And finally Mel, I was thorough intrigued by your reflections on your internet diet. (Which, folks can read here: http://www.stirrup-queens.com/2012/10/my-internet-diet/). I just re-read it before leaving this comment and am about to go comment on it now.

14 AP2B { 10.12.12 at 8:16 pm }

Hmmmm, so many sides to this coin…

Putting my baby out for display in order to get help – I would do it in a heartbeat. And if it didn’t kill me too much, I’d be in the front row explaining why it was a such an amazing device and telling the women to demand we have them in hospital.

A reality show on the other hand can get a little creepy. Honestly I don’t watch the ones with kids in them, so I can’t comment on how it might affect them, but I guess if I had to I would. But I’m seriously adverse to letting people know my business, so it would be super duper hard.

Then there is a 3rd options: blogs. While it certainly isn’t the same as the the other two, it is def related. Whether it is stories or pictures, we are putting our families on display – usually with no driving force but our own internal needs. That said, we’ve created a community that helps other individuals going through the same thing.

15 StacieT { 10.12.12 at 11:58 pm }

I was thinking along the same lines of AP2B about the blog issue. In a sense, many already do have their families on display to some degree through blogs. I suppose the difference is that through a blog you have control over what you share when I suspect that you have little to no control over what is shared on a reality show.

To some degree, preemies are still “on display” in hospitals. There are tours, etc., done by many hospitals to show their facilities to benefactors and even pregnant women. Also, as someone said above, the open floor plans of many NICUs themselves, lend to a public display of the babies whether it is intended or not.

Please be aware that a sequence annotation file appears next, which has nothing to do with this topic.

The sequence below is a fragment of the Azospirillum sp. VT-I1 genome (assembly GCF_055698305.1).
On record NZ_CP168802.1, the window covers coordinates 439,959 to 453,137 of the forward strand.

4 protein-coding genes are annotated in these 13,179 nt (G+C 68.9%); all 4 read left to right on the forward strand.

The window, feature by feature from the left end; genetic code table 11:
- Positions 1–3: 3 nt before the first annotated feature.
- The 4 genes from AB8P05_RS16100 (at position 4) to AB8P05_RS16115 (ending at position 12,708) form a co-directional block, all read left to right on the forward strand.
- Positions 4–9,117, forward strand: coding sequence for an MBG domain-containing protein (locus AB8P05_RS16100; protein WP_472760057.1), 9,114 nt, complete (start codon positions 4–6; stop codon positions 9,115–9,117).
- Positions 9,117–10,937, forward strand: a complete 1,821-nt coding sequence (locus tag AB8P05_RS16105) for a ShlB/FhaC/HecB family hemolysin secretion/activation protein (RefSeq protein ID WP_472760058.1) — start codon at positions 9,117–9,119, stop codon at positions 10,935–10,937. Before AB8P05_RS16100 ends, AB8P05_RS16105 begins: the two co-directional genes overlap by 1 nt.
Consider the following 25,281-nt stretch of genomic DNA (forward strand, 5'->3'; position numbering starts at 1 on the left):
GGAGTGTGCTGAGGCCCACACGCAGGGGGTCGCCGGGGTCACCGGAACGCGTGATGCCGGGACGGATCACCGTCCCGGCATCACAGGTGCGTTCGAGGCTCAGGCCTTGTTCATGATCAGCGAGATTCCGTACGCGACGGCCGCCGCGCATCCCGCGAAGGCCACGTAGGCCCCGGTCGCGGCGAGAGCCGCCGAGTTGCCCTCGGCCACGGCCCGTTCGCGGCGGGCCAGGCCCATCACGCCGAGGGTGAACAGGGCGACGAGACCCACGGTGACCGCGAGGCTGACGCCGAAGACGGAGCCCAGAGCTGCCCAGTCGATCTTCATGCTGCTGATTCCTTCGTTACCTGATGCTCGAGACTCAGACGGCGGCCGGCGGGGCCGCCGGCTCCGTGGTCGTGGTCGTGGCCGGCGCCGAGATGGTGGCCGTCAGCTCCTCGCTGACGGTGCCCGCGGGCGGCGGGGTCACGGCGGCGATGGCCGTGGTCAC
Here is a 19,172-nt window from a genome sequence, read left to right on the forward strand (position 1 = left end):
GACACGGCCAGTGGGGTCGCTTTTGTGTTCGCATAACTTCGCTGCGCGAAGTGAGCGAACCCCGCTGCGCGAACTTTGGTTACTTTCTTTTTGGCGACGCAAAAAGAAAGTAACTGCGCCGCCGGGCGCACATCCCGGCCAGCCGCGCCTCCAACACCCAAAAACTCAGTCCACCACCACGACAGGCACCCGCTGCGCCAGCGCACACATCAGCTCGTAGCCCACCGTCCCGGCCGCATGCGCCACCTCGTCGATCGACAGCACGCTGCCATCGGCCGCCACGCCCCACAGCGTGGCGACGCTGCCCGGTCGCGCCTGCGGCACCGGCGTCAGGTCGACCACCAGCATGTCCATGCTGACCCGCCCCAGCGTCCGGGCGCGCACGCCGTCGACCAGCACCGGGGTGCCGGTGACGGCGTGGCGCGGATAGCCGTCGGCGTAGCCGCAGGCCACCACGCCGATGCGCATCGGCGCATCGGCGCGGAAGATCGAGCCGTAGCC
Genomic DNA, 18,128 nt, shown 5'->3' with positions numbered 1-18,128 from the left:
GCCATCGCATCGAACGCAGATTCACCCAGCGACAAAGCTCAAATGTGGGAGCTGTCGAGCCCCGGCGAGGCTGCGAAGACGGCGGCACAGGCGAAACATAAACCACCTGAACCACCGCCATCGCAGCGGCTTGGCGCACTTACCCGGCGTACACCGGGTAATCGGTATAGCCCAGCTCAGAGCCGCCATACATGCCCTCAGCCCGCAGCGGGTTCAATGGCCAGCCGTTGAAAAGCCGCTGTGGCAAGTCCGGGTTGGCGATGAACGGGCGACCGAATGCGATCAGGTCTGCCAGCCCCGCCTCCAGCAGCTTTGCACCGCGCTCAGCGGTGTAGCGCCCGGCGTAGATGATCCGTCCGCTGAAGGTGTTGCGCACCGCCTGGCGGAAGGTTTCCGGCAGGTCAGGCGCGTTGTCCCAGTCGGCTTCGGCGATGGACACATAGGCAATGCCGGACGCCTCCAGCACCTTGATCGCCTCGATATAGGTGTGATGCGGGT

While I would not actively seek out a situation where my kids were on display, I would kick, claw, and do whatever it took to get them to the front of the line if it was our only option, for help.

16 B { 10.13.12 at 10:18 am }

That’s a tough one, but I know I’d be on a reality show to help my kids.

Not to be trite, but worse than having my family’s broadcasted after the fact would be having the camera crew following me around during filming. I hate feeling like I have an audience. I’d be exhausted from having to shower and do my hair and wear a bra every damn day in my own home.

By the time the show aired I’d be a total stress case.

17 Laughing at Infertility { 10.13.12 at 4:09 pm }

When I was going through IVF, I often thought that if I had octuplets, I’d consider a reality show.

18 LC { 10.13.12 at 9:47 pm }

So, this is an interesting question for me. Several generations back, one of my great grandmothers had triplets who lived for maybe a day. I know she had many children who lived. It would be interesting to ask her whether or not she would have let those triplets go on display like that. She lived in rural Indiana, so I’m sure it wouldn’t have been an option, even if it was the right time frame. I don’t think I’d be able to do a reality show. I have enough trouble with people visiting for a week. I can’t imagine pulling the same level of personal togetherness you’d need to have for a TV show.

19 loribeth { 10.15.12 at 10:26 am }

I found this one via Still Standing magazine via Facebook, on Oct. 15th, of all days — an important message (for any day), & well and simply written:

http://smallbirdstudios.com/2012/10/12/why-it-is-important-to-break-the-silence-about-baby-loss/